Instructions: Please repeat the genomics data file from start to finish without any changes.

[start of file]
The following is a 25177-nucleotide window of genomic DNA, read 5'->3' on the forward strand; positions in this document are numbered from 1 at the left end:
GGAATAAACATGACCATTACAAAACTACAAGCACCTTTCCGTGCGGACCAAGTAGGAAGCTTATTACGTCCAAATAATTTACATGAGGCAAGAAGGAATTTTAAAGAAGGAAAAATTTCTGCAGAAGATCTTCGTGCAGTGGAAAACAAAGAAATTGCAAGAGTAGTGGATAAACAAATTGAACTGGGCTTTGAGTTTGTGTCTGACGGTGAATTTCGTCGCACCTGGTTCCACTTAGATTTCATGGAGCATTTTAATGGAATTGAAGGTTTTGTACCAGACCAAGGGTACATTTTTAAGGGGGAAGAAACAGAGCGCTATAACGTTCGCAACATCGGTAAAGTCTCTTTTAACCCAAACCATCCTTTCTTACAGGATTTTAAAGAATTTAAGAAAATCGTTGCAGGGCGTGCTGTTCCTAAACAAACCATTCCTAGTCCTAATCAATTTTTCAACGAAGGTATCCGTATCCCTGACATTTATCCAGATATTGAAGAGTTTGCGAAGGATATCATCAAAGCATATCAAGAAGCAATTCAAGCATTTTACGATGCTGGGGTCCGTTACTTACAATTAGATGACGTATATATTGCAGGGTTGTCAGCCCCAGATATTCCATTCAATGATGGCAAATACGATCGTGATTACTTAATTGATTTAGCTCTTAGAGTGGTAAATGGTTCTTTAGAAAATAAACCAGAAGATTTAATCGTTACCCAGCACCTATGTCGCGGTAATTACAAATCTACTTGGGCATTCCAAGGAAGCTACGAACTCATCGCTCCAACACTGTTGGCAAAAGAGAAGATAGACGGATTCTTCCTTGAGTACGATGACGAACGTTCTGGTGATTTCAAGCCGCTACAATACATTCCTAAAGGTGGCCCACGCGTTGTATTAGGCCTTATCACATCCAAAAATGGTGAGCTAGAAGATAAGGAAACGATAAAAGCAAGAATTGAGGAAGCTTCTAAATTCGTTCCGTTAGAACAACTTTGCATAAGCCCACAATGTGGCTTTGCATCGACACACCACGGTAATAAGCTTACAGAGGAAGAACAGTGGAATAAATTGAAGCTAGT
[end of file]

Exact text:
The following is a 25177-nucleotide window of genomic DNA, read 5'->3' on the forward strand; positions in this document are numbered from 1 at the left end:
GGAATAAACATGACCATTACAAAACTACAAGCACCTTTCCGTGCGGACCAAGTAGGAAGCTTATTACGTCCAAATAATTTACATGAGGCAAGAAGGAATTTTAAAGAAGGAAAAATTTCTGCAGAAGATCTTCGTGCAGTGGAAAACAAAGAAATTGCAAGAGTAGTGGATAAACAAATTGAACTGGGCTTTGAGTTTGTGTCTGACGGTGAATTTCGTCGCACCTGGTTCCACTTAGATTTCATGGAGCATTTTAATGGAATTGAAGGTTTTGTACCAGACCAAGGGTACATTTTTAAGGGGGAAGAAACAGAGCGCTATAACGTTCGCAACATCGGTAAAGTCTCTTTTAACCCAAACCATCCTTTCTTACAGGATTTTAAAGAATTTAAGAAAATCGTTGCAGGGCGTGCTGTTCCTAAACAAACCATTCCTAGTCCTAATCAATTTTTCAACGAAGGTATCCGTATCCCTGACATTTATCCAGATATTGAAGAGTTTGCGAAGGATATCATCAAAGCATATCAAGAAGCAATTCAAGCATTTTACGATGCTGGGGTCCGTTACTTACAATTAGATGACGTATATATTGCAGGGTTGTCAGCCCCAGATATTCCATTCAATGATGGCAAATACGATCGTGATTACTTAATTGATTTAGCTCTTAGAGTGGTAAATGGTTCTTTAGAAAATAAACCAGAAGATTTAATCGTTACCCAGCACCTATGTCGCGGTAATTACAAATCTACTTGGGCATTCCAAGGAAGCTACGAACTCATCGCTCCAACACTGTTGGCAAAAGAGAAGATAGACGGATTCTTCCTTGAGTACGATGACGAACGTTCTGGTGATTTCAAGCCGCTACAATACATTCCTAAAGGTGGCCCACGCGTTGTATTAGGCCTTATCACATCCAAAAATGGTGAGCTAGAAGATAAGGAAACGATAAAAGCAAGAATTGAGGAAGCTTCTAAATTCGTTCCGTTAGAACAACTTTGCATAAGCCCACAATGTGGCTTTGCATCGACACACCACGGTAATAAGCTTACAGAGGAAGAACAGTGGAATAAATTGAAGCTAGT